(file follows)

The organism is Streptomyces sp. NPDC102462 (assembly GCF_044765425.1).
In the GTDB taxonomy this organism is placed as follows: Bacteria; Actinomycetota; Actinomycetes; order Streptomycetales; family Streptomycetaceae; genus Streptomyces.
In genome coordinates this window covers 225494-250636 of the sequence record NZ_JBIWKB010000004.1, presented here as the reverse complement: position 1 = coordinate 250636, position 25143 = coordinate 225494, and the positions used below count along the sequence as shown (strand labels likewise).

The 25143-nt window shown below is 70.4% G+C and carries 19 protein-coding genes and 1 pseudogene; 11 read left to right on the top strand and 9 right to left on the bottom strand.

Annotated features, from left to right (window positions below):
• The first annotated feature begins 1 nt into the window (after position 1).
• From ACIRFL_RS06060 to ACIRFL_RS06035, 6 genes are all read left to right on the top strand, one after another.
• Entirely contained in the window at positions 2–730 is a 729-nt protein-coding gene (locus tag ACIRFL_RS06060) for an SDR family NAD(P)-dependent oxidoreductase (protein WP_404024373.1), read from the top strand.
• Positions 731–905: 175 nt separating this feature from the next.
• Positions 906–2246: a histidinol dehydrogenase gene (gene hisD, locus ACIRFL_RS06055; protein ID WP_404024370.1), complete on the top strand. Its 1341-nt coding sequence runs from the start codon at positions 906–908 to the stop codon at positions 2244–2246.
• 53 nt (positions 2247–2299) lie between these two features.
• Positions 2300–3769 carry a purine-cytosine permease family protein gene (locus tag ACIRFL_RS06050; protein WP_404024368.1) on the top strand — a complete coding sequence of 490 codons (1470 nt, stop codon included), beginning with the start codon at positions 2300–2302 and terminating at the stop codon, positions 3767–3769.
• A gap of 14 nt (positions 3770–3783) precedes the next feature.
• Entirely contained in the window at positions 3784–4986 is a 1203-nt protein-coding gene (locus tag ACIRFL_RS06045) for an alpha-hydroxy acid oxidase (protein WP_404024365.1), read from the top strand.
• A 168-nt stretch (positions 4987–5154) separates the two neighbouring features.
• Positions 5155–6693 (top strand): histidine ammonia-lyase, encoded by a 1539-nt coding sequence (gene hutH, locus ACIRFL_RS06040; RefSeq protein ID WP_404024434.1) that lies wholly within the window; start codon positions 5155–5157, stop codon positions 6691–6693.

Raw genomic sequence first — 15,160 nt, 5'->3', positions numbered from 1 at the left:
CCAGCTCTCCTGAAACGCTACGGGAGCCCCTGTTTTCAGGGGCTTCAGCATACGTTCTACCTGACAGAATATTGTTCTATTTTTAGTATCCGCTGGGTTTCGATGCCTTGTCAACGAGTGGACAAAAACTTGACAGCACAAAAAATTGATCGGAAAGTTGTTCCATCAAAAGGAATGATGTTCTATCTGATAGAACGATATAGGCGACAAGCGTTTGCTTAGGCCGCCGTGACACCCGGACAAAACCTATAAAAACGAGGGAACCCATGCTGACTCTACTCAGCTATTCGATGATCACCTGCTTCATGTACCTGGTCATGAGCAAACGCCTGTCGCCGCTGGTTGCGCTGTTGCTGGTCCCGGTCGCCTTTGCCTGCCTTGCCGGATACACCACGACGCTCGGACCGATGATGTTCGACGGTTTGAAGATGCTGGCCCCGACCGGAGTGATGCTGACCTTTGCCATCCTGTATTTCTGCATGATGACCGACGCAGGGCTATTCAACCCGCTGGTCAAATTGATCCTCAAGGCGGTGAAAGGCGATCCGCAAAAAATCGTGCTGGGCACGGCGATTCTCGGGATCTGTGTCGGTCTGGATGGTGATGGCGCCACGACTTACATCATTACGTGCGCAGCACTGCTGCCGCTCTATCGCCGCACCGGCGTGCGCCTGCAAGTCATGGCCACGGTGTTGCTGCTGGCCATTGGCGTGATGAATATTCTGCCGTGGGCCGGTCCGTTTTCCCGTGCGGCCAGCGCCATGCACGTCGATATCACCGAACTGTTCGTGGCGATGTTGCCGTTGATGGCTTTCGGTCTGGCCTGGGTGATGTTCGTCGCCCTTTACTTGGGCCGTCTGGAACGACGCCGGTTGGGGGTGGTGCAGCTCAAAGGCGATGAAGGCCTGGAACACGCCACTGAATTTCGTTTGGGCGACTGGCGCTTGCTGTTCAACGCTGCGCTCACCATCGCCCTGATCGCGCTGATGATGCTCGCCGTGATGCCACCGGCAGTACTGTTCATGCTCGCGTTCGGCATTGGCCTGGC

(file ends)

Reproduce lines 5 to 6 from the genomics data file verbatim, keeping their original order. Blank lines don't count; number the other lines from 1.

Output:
Annotated features, from left to right (window positions below):
• The first annotated feature begins 1 nt into the window (after position 1).